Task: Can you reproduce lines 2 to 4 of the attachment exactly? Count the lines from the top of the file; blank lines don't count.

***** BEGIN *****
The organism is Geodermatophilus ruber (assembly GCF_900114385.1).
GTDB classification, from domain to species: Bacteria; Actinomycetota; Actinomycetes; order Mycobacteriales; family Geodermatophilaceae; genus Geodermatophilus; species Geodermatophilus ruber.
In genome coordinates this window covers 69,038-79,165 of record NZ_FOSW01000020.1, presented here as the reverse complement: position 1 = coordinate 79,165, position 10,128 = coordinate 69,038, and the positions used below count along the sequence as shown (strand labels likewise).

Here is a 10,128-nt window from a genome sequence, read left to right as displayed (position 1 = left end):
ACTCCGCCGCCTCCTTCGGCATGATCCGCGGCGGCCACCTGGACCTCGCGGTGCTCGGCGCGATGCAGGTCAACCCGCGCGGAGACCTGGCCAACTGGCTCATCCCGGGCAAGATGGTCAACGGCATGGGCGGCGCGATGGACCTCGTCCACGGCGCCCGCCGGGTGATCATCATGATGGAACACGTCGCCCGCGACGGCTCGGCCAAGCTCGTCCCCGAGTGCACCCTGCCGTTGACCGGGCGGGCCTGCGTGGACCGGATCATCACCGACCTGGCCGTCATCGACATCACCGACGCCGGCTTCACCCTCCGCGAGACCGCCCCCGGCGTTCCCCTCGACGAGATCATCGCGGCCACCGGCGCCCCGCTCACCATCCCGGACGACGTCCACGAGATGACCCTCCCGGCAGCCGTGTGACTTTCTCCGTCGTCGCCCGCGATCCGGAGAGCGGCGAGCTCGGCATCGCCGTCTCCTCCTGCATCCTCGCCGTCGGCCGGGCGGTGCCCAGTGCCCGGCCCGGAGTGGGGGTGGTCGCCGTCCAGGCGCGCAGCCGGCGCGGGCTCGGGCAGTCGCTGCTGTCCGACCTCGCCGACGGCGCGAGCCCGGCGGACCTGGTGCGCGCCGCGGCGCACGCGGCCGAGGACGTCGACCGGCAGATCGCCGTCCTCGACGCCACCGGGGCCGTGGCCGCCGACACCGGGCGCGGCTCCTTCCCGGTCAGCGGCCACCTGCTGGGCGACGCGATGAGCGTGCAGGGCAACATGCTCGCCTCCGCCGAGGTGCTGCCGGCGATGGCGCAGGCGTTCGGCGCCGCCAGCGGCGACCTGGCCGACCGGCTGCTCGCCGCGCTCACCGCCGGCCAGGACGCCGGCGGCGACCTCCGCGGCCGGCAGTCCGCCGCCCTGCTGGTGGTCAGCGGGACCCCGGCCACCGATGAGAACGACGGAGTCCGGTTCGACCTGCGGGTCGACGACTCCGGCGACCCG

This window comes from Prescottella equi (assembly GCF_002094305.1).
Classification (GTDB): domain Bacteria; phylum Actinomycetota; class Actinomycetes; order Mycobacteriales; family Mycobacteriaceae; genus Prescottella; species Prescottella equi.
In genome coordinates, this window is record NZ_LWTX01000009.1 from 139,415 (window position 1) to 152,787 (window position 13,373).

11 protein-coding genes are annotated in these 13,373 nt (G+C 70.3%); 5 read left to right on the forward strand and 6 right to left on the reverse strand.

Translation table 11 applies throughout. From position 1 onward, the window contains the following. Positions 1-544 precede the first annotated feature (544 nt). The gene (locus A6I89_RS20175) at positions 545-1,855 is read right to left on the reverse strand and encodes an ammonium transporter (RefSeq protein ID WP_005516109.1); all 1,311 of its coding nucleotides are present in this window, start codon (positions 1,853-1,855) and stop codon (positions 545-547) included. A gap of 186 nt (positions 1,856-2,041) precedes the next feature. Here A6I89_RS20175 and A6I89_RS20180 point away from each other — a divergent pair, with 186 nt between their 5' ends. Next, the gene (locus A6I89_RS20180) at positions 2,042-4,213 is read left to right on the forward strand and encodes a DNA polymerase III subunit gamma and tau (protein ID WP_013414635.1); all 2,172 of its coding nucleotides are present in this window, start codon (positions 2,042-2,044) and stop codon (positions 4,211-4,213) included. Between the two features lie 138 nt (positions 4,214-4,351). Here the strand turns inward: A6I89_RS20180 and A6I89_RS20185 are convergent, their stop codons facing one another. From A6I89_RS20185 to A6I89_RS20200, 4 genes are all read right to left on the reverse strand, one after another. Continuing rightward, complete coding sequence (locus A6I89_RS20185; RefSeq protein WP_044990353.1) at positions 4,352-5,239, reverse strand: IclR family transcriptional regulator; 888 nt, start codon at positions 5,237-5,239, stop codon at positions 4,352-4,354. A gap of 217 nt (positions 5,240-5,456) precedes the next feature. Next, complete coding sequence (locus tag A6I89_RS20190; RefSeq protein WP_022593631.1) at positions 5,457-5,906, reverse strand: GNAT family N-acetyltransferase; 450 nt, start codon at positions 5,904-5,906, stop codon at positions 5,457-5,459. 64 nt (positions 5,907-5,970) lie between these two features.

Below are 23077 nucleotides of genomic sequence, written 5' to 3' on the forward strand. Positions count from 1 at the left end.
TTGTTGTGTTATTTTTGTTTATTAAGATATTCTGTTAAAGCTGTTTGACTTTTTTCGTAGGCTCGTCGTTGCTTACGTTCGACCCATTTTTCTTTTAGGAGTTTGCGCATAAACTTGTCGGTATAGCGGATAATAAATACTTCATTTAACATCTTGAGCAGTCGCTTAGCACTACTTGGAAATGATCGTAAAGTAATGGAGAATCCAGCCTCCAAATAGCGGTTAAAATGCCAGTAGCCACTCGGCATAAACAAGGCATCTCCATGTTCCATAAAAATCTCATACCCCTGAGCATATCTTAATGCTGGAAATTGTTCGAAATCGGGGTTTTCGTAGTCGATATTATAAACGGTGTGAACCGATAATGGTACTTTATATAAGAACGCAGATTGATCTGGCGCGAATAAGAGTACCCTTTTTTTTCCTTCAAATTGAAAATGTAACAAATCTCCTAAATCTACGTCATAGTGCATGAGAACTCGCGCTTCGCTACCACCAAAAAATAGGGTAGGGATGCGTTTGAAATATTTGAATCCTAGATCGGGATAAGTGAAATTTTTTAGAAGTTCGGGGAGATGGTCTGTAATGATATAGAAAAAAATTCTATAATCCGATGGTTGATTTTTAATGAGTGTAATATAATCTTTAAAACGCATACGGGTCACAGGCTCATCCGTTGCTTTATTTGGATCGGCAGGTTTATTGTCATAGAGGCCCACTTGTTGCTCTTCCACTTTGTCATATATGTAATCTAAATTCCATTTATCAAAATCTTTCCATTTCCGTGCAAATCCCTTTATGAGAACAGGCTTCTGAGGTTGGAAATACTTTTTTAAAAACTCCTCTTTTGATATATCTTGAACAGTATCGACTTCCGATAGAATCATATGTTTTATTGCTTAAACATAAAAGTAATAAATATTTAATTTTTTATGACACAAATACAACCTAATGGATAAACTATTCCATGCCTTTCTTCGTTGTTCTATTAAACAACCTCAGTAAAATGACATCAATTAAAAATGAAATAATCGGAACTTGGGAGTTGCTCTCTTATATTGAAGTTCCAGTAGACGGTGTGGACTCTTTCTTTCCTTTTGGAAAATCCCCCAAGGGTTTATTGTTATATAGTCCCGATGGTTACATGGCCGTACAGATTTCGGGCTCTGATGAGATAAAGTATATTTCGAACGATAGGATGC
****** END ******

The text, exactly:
GTDB classification, from domain to species: Bacteria; Actinomycetota; Actinomycetes; order Mycobacteriales; family Geodermatophilaceae; genus Geodermatophilus; species Geodermatophilus ruber.
In genome coordinates this window covers 69,038-79,165 of record NZ_FOSW01000020.1, presented here as the reverse complement: position 1 = coordinate 79,165, position 10,128 = coordinate 69,038, and the positions used below count along the sequence as shown (strand labels likewise).

Here is a 10,128-nt window from a genome sequence, read left to right as displayed (position 1 = left end):